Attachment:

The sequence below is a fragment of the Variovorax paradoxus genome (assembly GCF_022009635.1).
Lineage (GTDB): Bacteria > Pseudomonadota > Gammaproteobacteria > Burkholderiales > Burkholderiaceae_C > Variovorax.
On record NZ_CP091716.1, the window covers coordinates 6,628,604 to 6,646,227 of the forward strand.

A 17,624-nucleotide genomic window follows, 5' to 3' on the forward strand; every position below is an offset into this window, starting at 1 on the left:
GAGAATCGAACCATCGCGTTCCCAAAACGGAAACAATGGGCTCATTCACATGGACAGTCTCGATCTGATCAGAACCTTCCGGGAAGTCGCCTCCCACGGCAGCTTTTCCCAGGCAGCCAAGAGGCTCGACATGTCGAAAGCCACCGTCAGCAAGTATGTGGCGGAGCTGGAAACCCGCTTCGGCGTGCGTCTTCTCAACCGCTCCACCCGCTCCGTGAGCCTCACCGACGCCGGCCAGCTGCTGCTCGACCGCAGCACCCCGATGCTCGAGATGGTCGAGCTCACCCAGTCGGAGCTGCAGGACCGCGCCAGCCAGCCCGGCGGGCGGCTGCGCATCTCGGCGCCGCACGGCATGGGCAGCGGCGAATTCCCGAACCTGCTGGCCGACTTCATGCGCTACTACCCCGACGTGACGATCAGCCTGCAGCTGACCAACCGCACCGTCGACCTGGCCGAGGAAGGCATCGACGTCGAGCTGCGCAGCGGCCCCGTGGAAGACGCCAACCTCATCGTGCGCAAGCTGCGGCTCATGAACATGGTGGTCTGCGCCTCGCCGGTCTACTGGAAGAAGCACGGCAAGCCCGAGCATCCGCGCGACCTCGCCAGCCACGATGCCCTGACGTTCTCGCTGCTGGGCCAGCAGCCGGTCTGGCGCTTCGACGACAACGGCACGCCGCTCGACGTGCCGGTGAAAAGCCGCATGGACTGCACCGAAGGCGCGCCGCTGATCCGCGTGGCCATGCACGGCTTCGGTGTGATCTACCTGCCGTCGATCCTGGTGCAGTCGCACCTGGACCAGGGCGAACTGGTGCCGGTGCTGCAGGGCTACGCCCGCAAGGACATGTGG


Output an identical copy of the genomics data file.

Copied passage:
The sequence below is a fragment of the Variovorax paradoxus genome (assembly GCF_022009635.1).
Lineage (GTDB): Bacteria > Pseudomonadota > Gammaproteobacteria > Burkholderiales > Burkholderiaceae_C > Variovorax.
On record NZ_CP091716.1, the window covers coordinates 6,628,604 to 6,646,227 of the forward strand.

A 17,624-nucleotide genomic window follows, 5' to 3' on the forward strand; every position below is an offset into this window, starting at 1 on the left:
GAGAATCGAACCATCGCGTTCCCAAAACGGAAACAATGGGCTCATTCACATGGACAGTCTCGATCTGATCAGAACCTTCCGGGAAGTCGCCTCCCACGGCAGCTTTTCCCAGGCAGCCAAGAGGCTCGACATGTCGAAAGCCACCGTCAGCAAGTATGTGGCGGAGCTGGAAACCCGCTTCGGCGTGCGTCTTCTCAACCGCTCCACCCGCTCCGTGAGCCTCACCGACGCCGGCCAGCTGCTGCTCGACCGCAGCACCCCGATGCTCGAGATGGTCGAGCTCACCCAGTCGGAGCTGCAGGACCGCGCCAGCCAGCCCGGCGGGCGGCTGCGCATCTCGGCGCCGCACGGCATGGGCAGCGGCGAATTCCCGAACCTGCTGGCCGACTTCATGCGCTACTACCCCGACGTGACGATCAGCCTGCAGCTGACCAACCGCACCGTCGACCTGGCCGAGGAAGGCATCGACGTCGAGCTGCGCAGCGGCCCCGTGGAAGACGCCAACCTCATCGTGCGCAAGCTGCGGCTCATGAACATGGTGGTCTGCGCCTCGCCGGTCTACTGGAAGAAGCACGGCAAGCCCGAGCATCCGCGCGACCTCGCCAGCCACGATGCCCTGACGTTCTCGCTGCTGGGCCAGCAGCCGGTCTGGCGCTTCGACGACAACGGCACGCCGCTCGACGTGCCGGTGAAAAGCCGCATGGACTGCACCGAAGGCGCGCCGCTGATCCGCGTGGCCATGCACGGCTTCGGTGTGATCTACCTGCCGTCGATCCTGGTGCAGTCGCACCTGGACCAGGGCGAACTGGTGCCGGTGCTGCAGGGCTACGCCCGCAAGGACATGTGG